by Harwood D. Schaffer and Daryll E. Ray
Agricultural Policy Analysis Center
Over the years we have written a number of columns that deal with agricultural trade. One of the most consistent pieces of information that we have tried to convey to our readers concerns grain exports, especially corn exports. We have pointed out that despite “trade-oriented” agricultural policies and international trade agreements, corn exports have been down-to-flat since they hit their peak in the 1979 and 1981 crop years. That was true when we began writing this column in 2000 and it is true today.
International trade agreements were a hot topic in the election that is now behind us and a number of agricultural groups were strong in their support of the recently negotiated Trans-Pacific Partnership (TPP) while others were equally opposed. As the new administration begins its work, the fate of the TPP is in limbo with some in Congress wanting it to be ratified while the President and others in Congress want a reset. As we wait to see what happens, we want to use this time to engage in a discussion of trade and jobs.
One of the accusations levied against earlier agreements is that they were job killers. In the textile industry we have seen mills and apparel manufacturers move from northern states to southern states in search of cheaper labor. The industry then moved across the border to Mexico and now you look inside the tee shirt you buy and it has the name of a country in South America or Asia. Those tee shirts represent a product that once was produced by US labor.
And it’s not just textiles, so it is understandable that people blame imports for the loss of US jobs. We wish that it were just that simple. In the early 1960s, Billy Edd Wheeler wrote a song, “Coal Tattoo,” that includes these lyrics:
Someday when I’m dead and gone
To Heaven, the land of my dreams,
I won’t have to worry on losin’ my job
To bad times ’n big machines.
A half-a-century ago, Wheeler identified one of the major factors we see in the current loss of jobs, not only in Appalachia, but all over the US. The factories that remain in the US now use far fewer employees than they did a couple of decades ago, not to mention when Wheeler wrote “Coal Tattoo.” Since Wheeler wrote those words we have moved from “big machines” to smart machines. All one has to do is to compare a 1962 tractor to one that is built today. The change is nearly as big as the shift from horses to gas tractors.
As agricultural economists, we are concerned about jobs as well as agricultural production. Over the last 50 years we have seen the consolidation taking place as one producer with big equipment can grow more than 5 farmers once grew. And many of those farmers and their children have moved to the city in search of jobs. Some of those who are unemployed or stuck in low-wage jobs were once members of a farm family.
With the issue of trade-related job losses, we are told that the US is moving into advanced manufacturing which will provide high-paying jobs. Some point out that there are a million jobs that are currently going unfilled because employers can’t find people with the needed skills. All people need to do is go back to school and get the proper training.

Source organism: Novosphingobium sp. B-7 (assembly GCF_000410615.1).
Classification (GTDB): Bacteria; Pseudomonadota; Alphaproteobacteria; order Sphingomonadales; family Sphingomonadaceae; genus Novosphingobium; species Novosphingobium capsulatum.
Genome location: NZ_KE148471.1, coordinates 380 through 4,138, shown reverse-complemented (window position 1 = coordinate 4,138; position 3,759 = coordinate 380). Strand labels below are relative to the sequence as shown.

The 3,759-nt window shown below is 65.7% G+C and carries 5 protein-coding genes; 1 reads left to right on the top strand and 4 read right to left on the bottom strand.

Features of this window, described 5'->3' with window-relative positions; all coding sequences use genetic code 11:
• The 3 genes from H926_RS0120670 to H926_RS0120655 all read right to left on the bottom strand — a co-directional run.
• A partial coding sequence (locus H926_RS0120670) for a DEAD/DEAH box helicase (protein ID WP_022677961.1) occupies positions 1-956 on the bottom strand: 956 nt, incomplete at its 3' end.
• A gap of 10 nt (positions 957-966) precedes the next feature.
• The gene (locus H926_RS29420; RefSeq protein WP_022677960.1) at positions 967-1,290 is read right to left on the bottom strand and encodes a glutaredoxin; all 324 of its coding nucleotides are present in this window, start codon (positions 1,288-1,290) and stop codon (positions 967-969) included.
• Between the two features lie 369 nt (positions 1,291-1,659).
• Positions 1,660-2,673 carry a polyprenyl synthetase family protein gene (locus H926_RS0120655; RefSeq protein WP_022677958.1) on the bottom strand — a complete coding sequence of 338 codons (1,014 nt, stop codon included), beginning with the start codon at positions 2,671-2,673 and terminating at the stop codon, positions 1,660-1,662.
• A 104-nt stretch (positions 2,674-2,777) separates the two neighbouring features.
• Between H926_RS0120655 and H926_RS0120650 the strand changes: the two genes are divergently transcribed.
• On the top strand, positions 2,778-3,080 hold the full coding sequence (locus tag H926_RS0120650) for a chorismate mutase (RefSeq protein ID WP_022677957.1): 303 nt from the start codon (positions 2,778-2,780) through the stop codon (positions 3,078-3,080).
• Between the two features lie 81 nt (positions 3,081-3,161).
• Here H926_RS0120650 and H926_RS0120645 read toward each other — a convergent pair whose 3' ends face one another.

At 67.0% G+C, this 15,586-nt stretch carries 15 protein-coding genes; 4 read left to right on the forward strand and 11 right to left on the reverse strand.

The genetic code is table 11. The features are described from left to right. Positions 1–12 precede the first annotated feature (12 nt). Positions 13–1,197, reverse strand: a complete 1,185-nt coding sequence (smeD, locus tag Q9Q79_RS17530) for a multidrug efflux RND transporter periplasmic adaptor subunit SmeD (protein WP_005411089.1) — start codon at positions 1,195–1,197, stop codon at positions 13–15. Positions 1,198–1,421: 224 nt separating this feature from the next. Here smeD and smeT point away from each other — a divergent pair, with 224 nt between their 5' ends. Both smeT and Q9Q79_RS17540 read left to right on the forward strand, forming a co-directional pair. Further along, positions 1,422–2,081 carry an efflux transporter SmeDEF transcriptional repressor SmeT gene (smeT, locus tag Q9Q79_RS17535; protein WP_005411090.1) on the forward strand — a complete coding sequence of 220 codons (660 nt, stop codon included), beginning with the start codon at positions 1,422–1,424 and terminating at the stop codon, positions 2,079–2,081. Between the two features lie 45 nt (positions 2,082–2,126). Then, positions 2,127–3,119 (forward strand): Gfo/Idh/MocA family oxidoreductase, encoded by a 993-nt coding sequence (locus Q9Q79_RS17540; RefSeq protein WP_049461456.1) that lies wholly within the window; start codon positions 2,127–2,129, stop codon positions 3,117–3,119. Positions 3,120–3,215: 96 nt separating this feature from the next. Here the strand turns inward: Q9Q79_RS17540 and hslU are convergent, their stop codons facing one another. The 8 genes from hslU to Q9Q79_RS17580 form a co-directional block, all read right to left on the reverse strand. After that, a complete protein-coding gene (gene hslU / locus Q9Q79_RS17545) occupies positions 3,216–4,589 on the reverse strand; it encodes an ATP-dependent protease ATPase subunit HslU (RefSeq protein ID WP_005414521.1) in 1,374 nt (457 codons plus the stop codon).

Certainly that has to happen, but education alone will not solve the employment problem for everyone. A million jobs will help, but that number represents just 5 or 6 months of the increase in civilian employment in the US. So what happens to everyone else who wants a higher paying job? One of the movements in that area is the push for an increase in the minimum wage to $15.00/hour. That would make a difference to a lot of people.
But even so, we need to look at the broader issue of employment. As we look at the population as a whole, we need to recognize that people have a wide range of intellectual skills from those with developmental disabilities to those who blow the top off the IQ chart. More education is not the answer for everyone, neither is entrepreneurship. Some people can run a successful business and some cannot.
Historically, periods of time with wage stagnation and the shortage of jobs have been times of civil unrest. It was true in England when the manufacturing of stockings shifted from a cottage industry with good pay to woolen mills with low paid workers and it was true in the 1930s.
So, for us, the question becomes, “How do we provide the full range of jobs needed so that all people have the opportunity to hold a job and/or receive an income guarantee that allows them to live with dignity?” We remember the discussion of the impact of automation on employment back in the late 1950s.
It is a discussion that we are lacking today; it is a discussion we need to engage in.
Harwood D. Schaffer is research assistant professor, retired; University of Tennessee; and director of the Agricultural Policy Analysis Center (APAC). Daryll E. Ray is professor emeritus, University of Tennessee, and is the former director of APAC.